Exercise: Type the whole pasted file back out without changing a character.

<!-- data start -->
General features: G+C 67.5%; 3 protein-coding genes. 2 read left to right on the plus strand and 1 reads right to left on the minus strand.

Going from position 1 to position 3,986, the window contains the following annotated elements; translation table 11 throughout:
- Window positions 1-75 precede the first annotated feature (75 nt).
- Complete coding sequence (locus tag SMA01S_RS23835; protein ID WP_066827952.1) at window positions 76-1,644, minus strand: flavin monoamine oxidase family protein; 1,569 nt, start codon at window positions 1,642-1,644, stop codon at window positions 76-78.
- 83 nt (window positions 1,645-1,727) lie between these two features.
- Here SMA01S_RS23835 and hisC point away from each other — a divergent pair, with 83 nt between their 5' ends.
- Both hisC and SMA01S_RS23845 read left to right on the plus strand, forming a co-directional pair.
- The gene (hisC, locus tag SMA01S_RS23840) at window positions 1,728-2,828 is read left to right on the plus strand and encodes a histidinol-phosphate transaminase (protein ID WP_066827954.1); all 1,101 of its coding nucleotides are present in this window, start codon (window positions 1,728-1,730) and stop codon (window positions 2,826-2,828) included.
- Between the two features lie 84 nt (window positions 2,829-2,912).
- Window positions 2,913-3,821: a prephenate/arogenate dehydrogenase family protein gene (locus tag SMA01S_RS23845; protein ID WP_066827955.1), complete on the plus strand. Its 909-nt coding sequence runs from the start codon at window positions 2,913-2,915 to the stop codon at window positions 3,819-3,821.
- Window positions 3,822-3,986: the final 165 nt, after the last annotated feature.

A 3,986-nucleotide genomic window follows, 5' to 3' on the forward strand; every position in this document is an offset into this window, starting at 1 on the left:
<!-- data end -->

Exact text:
General features: G+C 67.5%; 3 protein-coding genes. 2 read left to right on the plus strand and 1 reads right to left on the minus strand.

Going from position 1 to position 3,986, the window contains the following annotated elements; translation table 11 throughout:
- Window positions 1-75 precede the first annotated feature (75 nt).
- Complete coding sequence (locus tag SMA01S_RS23835; protein ID WP_066827952.1) at window positions 76-1,644, minus strand: flavin monoamine oxidase family protein; 1,569 nt, start codon at window positions 1,642-1,644, stop codon at window positions 76-78.
- 83 nt (window positions 1,645-1,727) lie between these two features.
- Here SMA01S_RS23835 and hisC point away from each other — a divergent pair, with 83 nt between their 5' ends.
- Both hisC and SMA01S_RS23845 read left to right on the plus strand, forming a co-directional pair.
- The gene (hisC, locus tag SMA01S_RS23840) at window positions 1,728-2,828 is read left to right on the plus strand and encodes a histidinol-phosphate transaminase (protein ID WP_066827954.1); all 1,101 of its coding nucleotides are present in this window, start codon (window positions 1,728-1,730) and stop codon (window positions 2,826-2,828) included.
- Between the two features lie 84 nt (window positions 2,829-2,912).
- Window positions 2,913-3,821: a prephenate/arogenate dehydrogenase family protein gene (locus tag SMA01S_RS23845; protein ID WP_066827955.1), complete on the plus strand. Its 909-nt coding sequence runs from the start codon at window positions 2,913-2,915 to the stop codon at window positions 3,819-3,821.
- Window positions 3,822-3,986: the final 165 nt, after the last annotated feature.

A 3,986-nucleotide genomic window follows, 5' to 3' on the forward strand; every position in this document is an offset into this window, starting at 1 on the left: